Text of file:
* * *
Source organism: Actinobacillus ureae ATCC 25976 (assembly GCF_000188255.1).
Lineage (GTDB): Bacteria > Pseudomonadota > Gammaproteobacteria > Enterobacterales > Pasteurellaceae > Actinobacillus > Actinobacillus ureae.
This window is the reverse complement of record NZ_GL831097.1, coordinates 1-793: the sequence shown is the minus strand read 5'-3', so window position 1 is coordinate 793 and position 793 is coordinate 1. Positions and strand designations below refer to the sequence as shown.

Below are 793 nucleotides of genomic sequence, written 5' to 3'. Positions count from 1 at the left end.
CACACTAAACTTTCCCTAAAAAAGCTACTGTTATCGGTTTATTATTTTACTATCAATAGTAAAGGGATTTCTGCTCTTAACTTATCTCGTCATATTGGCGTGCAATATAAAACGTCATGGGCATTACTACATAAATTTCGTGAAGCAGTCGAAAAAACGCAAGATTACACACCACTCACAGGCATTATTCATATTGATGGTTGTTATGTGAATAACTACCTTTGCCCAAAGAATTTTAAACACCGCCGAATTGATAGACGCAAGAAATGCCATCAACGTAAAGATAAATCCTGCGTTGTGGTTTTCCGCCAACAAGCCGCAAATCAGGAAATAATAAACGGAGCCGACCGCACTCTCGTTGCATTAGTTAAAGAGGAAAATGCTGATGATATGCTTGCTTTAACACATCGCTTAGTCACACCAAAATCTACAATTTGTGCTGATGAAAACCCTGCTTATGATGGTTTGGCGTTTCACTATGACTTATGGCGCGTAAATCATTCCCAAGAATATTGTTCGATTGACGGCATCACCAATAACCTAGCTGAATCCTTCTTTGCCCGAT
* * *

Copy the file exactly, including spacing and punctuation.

Source organism: Actinobacillus ureae ATCC 25976 (assembly GCF_000188255.1).
Lineage (GTDB): Bacteria > Pseudomonadota > Gammaproteobacteria > Enterobacterales > Pasteurellaceae > Actinobacillus > Actinobacillus ureae.
This window is the reverse complement of record NZ_GL831097.1, coordinates 1-793: the sequence shown is the minus strand read 5'-3', so window position 1 is coordinate 793 and position 793 is coordinate 1. Positions and strand designations below refer to the sequence as shown.

Below are 793 nucleotides of genomic sequence, written 5' to 3'. Positions count from 1 at the left end.
CACACTAAACTTTCCCTAAAAAAGCTACTGTTATCGGTTTATTATTTTACTATCAATAGTAAAGGGATTTCTGCTCTTAACTTATCTCGTCATATTGGCGTGCAATATAAAACGTCATGGGCATTACTACATAAATTTCGTGAAGCAGTCGAAAAAACGCAAGATTACACACCACTCACAGGCATTATTCATATTGATGGTTGTTATGTGAATAACTACCTTTGCCCAAAGAATTTTAAACACCGCCGAATTGATAGACGCAAGAAATGCCATCAACGTAAAGATAAATCCTGCGTTGTGGTTTTCCGCCAACAAGCCGCAAATCAGGAAATAATAAACGGAGCCGACCGCACTCTCGTTGCATTAGTTAAAGAGGAAAATGCTGATGATATGCTTGCTTTAACACATCGCTTAGTCACACCAAAATCTACAATTTGTGCTGATGAAAACCCTGCTTATGATGGTTTGGCGTTTCACTATGACTTATGGCGCGTAAATCATTCCCAAGAATATTGTTCGATTGACGGCATCACCAATAACCTAGCTGAATCCTTCTTTGCCCGAT